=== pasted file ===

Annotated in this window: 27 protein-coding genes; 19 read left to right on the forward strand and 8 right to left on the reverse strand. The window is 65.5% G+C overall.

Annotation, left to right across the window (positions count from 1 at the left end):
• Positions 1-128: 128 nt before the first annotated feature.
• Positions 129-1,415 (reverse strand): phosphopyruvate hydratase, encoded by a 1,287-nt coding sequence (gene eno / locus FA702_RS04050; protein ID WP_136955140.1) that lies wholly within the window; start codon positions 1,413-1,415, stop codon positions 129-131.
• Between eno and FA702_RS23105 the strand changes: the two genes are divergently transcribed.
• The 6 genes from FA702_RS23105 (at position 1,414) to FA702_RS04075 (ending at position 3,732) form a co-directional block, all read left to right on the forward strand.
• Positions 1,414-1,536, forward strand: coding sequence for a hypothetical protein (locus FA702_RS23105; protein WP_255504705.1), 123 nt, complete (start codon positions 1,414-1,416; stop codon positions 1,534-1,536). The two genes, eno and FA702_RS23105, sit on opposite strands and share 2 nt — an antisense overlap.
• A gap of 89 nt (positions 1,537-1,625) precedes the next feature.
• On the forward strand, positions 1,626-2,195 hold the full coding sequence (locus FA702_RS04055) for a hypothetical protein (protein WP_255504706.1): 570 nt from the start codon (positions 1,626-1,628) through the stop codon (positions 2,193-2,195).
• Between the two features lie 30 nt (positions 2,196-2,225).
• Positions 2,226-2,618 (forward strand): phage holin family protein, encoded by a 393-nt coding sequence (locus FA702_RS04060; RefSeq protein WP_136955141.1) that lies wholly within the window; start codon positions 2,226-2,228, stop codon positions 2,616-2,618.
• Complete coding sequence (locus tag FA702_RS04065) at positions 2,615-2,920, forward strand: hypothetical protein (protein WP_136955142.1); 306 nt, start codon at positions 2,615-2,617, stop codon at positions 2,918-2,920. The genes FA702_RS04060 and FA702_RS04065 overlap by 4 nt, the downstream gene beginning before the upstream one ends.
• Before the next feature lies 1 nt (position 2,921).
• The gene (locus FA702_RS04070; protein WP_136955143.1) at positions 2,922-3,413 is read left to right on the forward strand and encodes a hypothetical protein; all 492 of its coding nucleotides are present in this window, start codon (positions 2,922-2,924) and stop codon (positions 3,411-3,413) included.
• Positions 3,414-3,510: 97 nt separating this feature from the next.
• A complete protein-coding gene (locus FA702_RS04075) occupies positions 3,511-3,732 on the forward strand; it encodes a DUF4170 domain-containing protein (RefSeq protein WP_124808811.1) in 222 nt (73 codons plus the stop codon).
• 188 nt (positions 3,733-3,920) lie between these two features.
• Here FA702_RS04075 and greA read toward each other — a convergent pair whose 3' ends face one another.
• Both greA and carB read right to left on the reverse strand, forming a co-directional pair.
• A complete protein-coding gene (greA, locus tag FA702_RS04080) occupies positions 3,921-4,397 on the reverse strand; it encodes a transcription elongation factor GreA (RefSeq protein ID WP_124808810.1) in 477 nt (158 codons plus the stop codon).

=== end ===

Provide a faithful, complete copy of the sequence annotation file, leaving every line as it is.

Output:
Annotated in this window: 27 protein-coding genes; 19 read left to right on the forward strand and 8 right to left on the reverse strand. The window is 65.5% G+C overall.

Annotation, left to right across the window (positions count from 1 at the left end):
• Positions 1-128: 128 nt before the first annotated feature.
• Positions 129-1,415 (reverse strand): phosphopyruvate hydratase, encoded by a 1,287-nt coding sequence (gene eno / locus FA702_RS04050; protein ID WP_136955140.1) that lies wholly within the window; start codon positions 1,413-1,415, stop codon positions 129-131.
• Between eno and FA702_RS23105 the strand changes: the two genes are divergently transcribed.
• The 6 genes from FA702_RS23105 (at position 1,414) to FA702_RS04075 (ending at position 3,732) form a co-directional block, all read left to right on the forward strand.
• Positions 1,414-1,536, forward strand: coding sequence for a hypothetical protein (locus FA702_RS23105; protein WP_255504705.1), 123 nt, complete (start codon positions 1,414-1,416; stop codon positions 1,534-1,536). The two genes, eno and FA702_RS23105, sit on opposite strands and share 2 nt — an antisense overlap.
• A gap of 89 nt (positions 1,537-1,625) precedes the next feature.
• On the forward strand, positions 1,626-2,195 hold the full coding sequence (locus FA702_RS04055) for a hypothetical protein (protein WP_255504706.1): 570 nt from the start codon (positions 1,626-1,628) through the stop codon (positions 2,193-2,195).
• Between the two features lie 30 nt (positions 2,196-2,225).
• Positions 2,226-2,618 (forward strand): phage holin family protein, encoded by a 393-nt coding sequence (locus FA702_RS04060; RefSeq protein WP_136955141.1) that lies wholly within the window; start codon positions 2,226-2,228, stop codon positions 2,616-2,618.
• Complete coding sequence (locus tag FA702_RS04065) at positions 2,615-2,920, forward strand: hypothetical protein (protein WP_136955142.1); 306 nt, start codon at positions 2,615-2,617, stop codon at positions 2,918-2,920. The genes FA702_RS04060 and FA702_RS04065 overlap by 4 nt, the downstream gene beginning before the upstream one ends.
• Before the next feature lies 1 nt (position 2,921).
• The gene (locus FA702_RS04070; protein WP_136955143.1) at positions 2,922-3,413 is read left to right on the forward strand and encodes a hypothetical protein; all 492 of its coding nucleotides are present in this window, start codon (positions 2,922-2,924) and stop codon (positions 3,411-3,413) included.
• Positions 3,414-3,510: 97 nt separating this feature from the next.
• A complete protein-coding gene (locus FA702_RS04075) occupies positions 3,511-3,732 on the forward strand; it encodes a DUF4170 domain-containing protein (RefSeq protein WP_124808811.1) in 222 nt (73 codons plus the stop codon).
• 188 nt (positions 3,733-3,920) lie between these two features.
• Here FA702_RS04075 and greA read toward each other — a convergent pair whose 3' ends face one another.
• Both greA and carB read right to left on the reverse strand, forming a co-directional pair.
• A complete protein-coding gene (greA, locus tag FA702_RS04080) occupies positions 3,921-4,397 on the reverse strand; it encodes a transcription elongation factor GreA (RefSeq protein ID WP_124808810.1) in 477 nt (158 codons plus the stop codon).